As the summer winds down, we begin to bid farewell to our summer interns. Barr’s internship program informally started 34 years ago in 1989. Today, 23 interns across nine offices are given meaningful opportunities to gain real-world experience through field work, client work, and on project teams. Here, we talk with Becca May, an environmental focus intern working out of our Jefferson City, Missouri, office about her experience as an intern at Barr.
What is your educational background?
I am currently pursuing my master’s degree in geology at the University of Missouri (Mizzou). I just graduated from the University of North Dakota (UND) last year with a bachelor's degree in both geology and environmental studies. In my six years of higher education, I've developed an interest in mining and environmental work. My goal has always been to combine my passions for hydrogeology and surface water with mining, because those things go hand in hand.
What initially drew you to geology and hydrogeology?
In my time as an undergraduate, water was the first thing that piqued my interest. Mining was in the back of my head, but I wasn't interested in it until more recently. My internships have been valuable, allowing me to explore my career options.
"My internships have been valuable, allowing me to explore my career options."
Two years ago, I had an internship with the North Dakota Department of Environmental Quality. I worked in their watershed management program doing lake and river testing and environmental regulatory compliance work, and I fell in love with it.
Later, I completed a nine-month internship at UND. In North Dakota, there is a mass cooperative movement to extract rare earth elements—critical minerals that are used in phones, cars, and more. I had the opportunity to work at a coal mine extracting minerals from coal, and it sparked an interest in mining for me.
I came to Mizzou looking for a position with surface water, but I ended up staying in the geosciences to explore the connections between water quality and the earth's surface. My advisor led me to a project involving deep hydrothermal water and mineral exploration of critical minerals.
How did Barr get on your radar?
In the Midwest, Barr is well known and popular at career fairs. I heard great things about the company and had classmates who were determined to get an internship at the company. When I changed majors in my sophomore year, Barr was one of the first employers I heard about. A year after my undergrad, I was looking for an internship here in Missouri, saw Barr had a Jefferson City office, and said, “Well, this is the internship!”
What types of projects have you worked on at Barr as part of your internship?
I have worked on a variety of projects in my short time at Barr. I spent my first few weeks out in the field sampling groundwater. During that time, I was also involved in some engineering-related projects that dealt with surface water remediation and subcontracting. Later, I had the amazing opportunity to help with soil sampling and analysis, which involves drilling—something I’ve never done before! Now, I’ve been working on a stormwater pollution prevention plan, gaining skills in report and technical writing. I think my last few weeks will be spent working on a tree delineation and soil restoration project. My favorite project, however, was going to a lead mine. It was like no other experience I’ve had!
Do you have any advice for future interns?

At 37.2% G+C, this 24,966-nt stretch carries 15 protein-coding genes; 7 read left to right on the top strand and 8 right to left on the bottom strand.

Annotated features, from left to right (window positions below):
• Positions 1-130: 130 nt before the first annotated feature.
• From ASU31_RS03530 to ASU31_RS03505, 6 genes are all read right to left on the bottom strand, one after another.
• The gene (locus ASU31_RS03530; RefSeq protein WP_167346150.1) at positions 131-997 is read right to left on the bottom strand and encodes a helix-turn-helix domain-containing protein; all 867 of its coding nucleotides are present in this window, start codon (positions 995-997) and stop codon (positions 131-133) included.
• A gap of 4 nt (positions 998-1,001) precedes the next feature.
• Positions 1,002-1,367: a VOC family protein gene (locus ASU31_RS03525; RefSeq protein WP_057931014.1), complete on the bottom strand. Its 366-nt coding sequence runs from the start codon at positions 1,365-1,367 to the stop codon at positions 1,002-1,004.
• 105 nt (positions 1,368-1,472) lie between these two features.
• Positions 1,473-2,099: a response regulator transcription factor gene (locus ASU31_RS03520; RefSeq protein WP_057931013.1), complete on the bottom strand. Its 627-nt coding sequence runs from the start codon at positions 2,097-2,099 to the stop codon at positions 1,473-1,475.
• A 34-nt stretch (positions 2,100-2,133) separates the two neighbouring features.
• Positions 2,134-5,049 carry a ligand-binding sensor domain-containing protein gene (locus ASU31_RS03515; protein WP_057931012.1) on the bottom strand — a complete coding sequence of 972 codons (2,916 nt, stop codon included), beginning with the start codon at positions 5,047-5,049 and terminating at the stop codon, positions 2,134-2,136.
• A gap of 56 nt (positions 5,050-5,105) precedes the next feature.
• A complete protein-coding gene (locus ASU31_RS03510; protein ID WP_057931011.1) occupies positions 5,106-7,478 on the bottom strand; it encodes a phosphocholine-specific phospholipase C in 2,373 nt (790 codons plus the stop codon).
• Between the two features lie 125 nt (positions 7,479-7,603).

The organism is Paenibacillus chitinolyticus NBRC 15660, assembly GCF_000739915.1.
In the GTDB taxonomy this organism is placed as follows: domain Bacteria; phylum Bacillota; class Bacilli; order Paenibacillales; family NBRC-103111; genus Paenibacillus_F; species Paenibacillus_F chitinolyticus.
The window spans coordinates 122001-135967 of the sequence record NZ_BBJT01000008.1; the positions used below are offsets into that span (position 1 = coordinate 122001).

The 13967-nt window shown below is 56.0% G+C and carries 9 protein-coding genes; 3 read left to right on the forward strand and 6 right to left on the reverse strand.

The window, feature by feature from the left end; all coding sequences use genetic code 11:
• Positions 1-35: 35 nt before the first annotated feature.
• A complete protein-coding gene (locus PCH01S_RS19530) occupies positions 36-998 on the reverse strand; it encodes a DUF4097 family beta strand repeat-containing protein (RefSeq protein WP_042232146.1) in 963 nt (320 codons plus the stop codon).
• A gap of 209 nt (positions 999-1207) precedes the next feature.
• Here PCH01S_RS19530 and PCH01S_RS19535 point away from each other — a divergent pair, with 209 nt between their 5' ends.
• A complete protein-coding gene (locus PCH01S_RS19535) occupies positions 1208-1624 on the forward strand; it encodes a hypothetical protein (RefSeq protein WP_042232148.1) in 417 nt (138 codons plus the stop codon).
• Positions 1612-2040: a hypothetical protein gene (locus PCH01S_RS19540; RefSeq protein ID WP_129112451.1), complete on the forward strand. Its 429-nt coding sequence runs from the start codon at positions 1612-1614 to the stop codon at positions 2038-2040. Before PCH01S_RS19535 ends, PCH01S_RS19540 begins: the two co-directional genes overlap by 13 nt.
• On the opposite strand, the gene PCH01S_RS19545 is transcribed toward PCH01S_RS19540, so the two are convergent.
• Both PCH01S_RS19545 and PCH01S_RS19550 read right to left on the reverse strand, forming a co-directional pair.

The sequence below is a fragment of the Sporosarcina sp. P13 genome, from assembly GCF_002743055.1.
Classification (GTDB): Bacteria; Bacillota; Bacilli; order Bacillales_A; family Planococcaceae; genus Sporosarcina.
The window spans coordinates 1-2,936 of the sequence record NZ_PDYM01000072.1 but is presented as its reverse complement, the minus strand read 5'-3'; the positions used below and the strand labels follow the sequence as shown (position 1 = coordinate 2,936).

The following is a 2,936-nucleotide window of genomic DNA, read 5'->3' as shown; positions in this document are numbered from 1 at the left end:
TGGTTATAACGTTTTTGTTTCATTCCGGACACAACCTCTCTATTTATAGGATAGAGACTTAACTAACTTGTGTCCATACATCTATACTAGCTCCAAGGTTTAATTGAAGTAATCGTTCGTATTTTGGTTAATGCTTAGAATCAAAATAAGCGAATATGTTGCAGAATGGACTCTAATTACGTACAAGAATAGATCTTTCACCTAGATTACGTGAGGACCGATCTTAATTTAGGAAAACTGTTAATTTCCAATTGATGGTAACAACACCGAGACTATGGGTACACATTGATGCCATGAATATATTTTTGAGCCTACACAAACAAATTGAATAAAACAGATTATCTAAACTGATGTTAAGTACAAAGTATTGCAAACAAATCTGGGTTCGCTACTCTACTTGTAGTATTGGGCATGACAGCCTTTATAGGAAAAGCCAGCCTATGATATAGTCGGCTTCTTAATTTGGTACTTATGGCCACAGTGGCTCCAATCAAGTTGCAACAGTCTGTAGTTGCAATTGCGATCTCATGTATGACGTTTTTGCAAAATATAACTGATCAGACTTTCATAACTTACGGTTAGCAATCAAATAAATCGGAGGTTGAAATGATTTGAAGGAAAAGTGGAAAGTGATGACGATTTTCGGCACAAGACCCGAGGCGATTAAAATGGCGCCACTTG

You should take every opportunity and say yes to jobs, even if you feel like you don’t have enough experience. The projects that, at first, didn’t seem that exciting have been the most beneficial for me. Engineers often get a bad rap for their poor writing and communication skills, so projects that involve writing or communicating with people have been especially beneficial for me. I’ve also gotten to write up subcontractor reports, do preliminary research, and create maps and graphs, and those are things I would not have had the chance to do in university.
"You should take every opportunity and say yes to jobs, even if you feel like you don’t have enough experience."
One example of a project that took me out of my comfort zone was when a colleague asked me to call a few subcontractors to obtain their contact information so we could send a letter. It didn’t seem that interesting at first, but I realized that being comfortable talking to a big construction company was exactly the realistic job experience I was hoping to get from my internship. It’s sort of like the transition from having your parents schedule your doctor appointments to learning how to do it yourself, without someone holding your hand through it.
When you're not in a mine, at the lab, or at your desk, what do you like to do?
I'm a big animal lover, so I spend my free time with my pets. I have a Jack Russell terrier and two parrots. Both parrots are rescues. One is a very loud Amazon parrot about the size of my head, with the intelligence of a two-year-old. My other parrot is a cockatiel. I like to take them out on walks with my dog. My cockatiel has a harness and leash and my bigger parrot rides in a clear backpack. I also have a passion for mixed martial arts, and it’s something I do regularly.
Interested in becoming an intern at Barr? Check out our internship program.
About Becca May
Becca May is an environmental focus intern at Barr. She is currently pursuing her master’s degree in geology at the University of Missouri and graduated from the University of North Dakota last year with a bachelor's degree in both geology and environmental studies.
Image gallery (below):
Becca in the field sampling groundwater.
Becca walks her parrots on the MKT Nature and Fitness Trail in Columbia, Missouri.
Becca looks for diamonds at the Crater of Diamonds State Park in Murfreesboro, Arkansas (unfortunately, she didn’t find any).